Human muscle biopsies (two patients; each biopsy less than one cm3) were taken by an orthopedic surgeon during surgery of bone or muscle, performed due to reasons unrelated to the biopsies for the current research.

The biopsies were dissociated as described for mouse muscles [16]. Several fractions of cells were collected by differential plating [8] on the basis of their adhesion properties. The fraction of cells that attached to the plates between 2 to 18 hrs after plating consisted of almost pure population of myogenic cells and was used for the preparation of primary human myoblasts cultures. For cloning, cells were diluted and plated at ∼2 cells/cm2. Colonies originating from single cells were collected, and propagated on gelatin coated plates. The work with human muscles was approved by Helsinki Committee of the Israeli Ministry of Health.

Cells Transplantation into the Brain of Mice

Cloned cells were collected by trypsinization, washed with phosphate-buffered saline (PBS), and re-suspended at a concentration of 105 cells/1.5 µl in cold PBS. Three day old C57BL mice were anesthetized, and 105 cells were injected into their brain lateral ventricles, using a Hamilton syringe. Human cells were labeled with Hoechst prior to injection; the cells were suspended for 10 min at 37°C in PBS containing 0.02 mM Hoechst, and washed 3 times with PBS. Mice were sacrificed at the indicated time points, and their brains were removed for further analysis. The brains were fixed with 2.5% Paraformaldehyde (PFA) for 2–3 hours, transferred to 15% sucrose solution with 1% PFA, and incubated at 4°C for not less than 16 hrs. Sagittal brain slices of 25–40 mm were collected using sliding microtome (Leica SM 2000r). Five to seven mice were injected in each experiment. At least 3 brains were thoroughly sectioned and analyzed. The brain inoculations of β-gal marked mouse myosphere cells experiments were repeated at least 3 times and the injection of human myoblasts experiments were repeated twice.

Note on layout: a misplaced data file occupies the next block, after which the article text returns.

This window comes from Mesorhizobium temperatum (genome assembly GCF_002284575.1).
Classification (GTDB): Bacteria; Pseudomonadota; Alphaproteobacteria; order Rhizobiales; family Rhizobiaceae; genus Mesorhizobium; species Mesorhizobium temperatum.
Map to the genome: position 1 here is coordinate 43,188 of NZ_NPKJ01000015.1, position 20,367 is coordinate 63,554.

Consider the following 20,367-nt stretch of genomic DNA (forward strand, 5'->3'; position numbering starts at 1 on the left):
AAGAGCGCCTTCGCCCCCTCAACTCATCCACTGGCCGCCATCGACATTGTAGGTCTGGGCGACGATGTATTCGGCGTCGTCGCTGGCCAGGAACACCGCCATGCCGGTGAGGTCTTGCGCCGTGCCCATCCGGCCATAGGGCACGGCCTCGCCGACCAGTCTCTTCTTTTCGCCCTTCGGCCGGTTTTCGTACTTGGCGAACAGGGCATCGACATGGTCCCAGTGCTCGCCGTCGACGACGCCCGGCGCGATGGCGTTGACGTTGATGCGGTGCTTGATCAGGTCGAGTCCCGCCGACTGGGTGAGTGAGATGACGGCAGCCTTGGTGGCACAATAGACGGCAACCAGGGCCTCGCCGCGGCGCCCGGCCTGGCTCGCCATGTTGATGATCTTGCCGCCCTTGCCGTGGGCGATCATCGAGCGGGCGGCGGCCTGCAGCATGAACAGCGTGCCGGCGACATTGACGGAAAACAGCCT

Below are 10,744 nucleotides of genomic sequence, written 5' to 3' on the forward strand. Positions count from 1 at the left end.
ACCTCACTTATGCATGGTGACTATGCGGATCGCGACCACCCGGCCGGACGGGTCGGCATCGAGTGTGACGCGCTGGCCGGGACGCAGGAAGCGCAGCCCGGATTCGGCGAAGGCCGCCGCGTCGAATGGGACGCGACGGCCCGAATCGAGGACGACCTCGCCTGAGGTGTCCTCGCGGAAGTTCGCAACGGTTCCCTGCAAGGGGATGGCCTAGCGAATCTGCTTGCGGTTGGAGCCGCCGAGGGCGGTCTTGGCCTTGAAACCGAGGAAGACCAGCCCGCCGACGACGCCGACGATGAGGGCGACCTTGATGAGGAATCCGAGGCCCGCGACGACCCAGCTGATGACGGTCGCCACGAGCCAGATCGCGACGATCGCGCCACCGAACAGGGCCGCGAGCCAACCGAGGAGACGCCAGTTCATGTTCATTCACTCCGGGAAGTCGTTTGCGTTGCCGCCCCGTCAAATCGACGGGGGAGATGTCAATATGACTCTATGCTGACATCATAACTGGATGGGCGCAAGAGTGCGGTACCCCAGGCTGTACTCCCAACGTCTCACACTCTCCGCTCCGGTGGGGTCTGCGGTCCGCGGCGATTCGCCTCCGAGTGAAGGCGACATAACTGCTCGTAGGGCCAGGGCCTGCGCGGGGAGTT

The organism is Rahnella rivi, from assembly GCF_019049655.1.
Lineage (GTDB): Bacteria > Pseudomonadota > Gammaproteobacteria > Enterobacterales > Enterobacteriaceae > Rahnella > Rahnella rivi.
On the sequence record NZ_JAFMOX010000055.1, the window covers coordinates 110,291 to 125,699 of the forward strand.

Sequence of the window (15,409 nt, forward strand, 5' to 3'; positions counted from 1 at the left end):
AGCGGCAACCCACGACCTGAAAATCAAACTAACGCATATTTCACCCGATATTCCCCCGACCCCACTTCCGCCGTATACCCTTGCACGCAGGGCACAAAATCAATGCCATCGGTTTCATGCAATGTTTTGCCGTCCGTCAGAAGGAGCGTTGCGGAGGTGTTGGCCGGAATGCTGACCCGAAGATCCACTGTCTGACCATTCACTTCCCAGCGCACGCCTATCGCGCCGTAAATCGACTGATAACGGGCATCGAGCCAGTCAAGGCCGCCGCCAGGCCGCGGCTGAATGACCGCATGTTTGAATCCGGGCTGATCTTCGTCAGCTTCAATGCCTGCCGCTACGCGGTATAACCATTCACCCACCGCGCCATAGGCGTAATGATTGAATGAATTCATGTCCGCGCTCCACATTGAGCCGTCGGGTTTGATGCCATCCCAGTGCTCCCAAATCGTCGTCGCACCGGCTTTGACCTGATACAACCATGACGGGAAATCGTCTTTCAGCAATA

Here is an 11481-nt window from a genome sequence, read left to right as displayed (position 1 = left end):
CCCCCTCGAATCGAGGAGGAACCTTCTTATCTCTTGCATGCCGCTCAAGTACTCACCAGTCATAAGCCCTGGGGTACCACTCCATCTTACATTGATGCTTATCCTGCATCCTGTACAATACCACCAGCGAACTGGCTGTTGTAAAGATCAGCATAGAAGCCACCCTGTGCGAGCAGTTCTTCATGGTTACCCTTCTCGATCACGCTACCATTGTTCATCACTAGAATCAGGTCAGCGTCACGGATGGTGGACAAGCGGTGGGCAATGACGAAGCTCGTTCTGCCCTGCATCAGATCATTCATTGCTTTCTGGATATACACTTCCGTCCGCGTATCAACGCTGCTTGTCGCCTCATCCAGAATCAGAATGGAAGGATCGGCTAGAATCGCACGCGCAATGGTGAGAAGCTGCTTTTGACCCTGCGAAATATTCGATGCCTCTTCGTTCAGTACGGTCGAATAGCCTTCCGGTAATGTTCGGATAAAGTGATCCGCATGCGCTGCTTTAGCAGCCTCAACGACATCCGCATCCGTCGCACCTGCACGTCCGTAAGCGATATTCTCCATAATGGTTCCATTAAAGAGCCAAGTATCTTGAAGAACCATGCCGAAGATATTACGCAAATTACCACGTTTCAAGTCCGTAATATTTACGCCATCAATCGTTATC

X-Gal Staining.

Slices were washed with PBS and stained overnight at 37°c with X-gal solution, as previously described [19]. Slices were washed with PBS, and counterstained with nuclear fast red.


Cell cultures.

Adherent cells were grown on gelatin or fibronectin coated glass cover slips. The immunostaining was done as previously described [16]. Pictures were taken with a 1310 digital camera (DVC).

Brain slices.

Sections adjacent to X-gal positive slices were selected for immunohistochemical analysis. Slices were blocked and stained using M.O.M kit solutions (Vector, U.K). The slices were incubated over-night at room temperature with anti-b-gal (1∶200, Sigma-Aldrich, IL) together with one of the following antibodies: anti Doublecortin (1∶100, Santa-Cruz Biotechnology, Inc., CA, U.S.A), Tuj1 (1∶400, Covance, CA, U.S.A), NF-160 (1∶800, Abcam, U.K), NeuN (1∶200, Chemicon, CA, U.S.A). Secondary antibodies were either used for direct detection (Cy3 anti-mouse for the β-gal labeling), or with biotin-streptavidin-FITC for the neuronal markers. Slices were stained with DAPI solution for 2 min, air-dried and mounted as above. For the detection of NeuN, X-gal stained slices were labeled with anti-NeuN and detected with Vectastain ABC Kit (Vector, U.K). Brains injected with human cells were sliced, and slices containing Hoechst labeled cells were immunostained with the human specific anti-NF 70 Ab (1∶100, Chemicon, CA, U.S.A).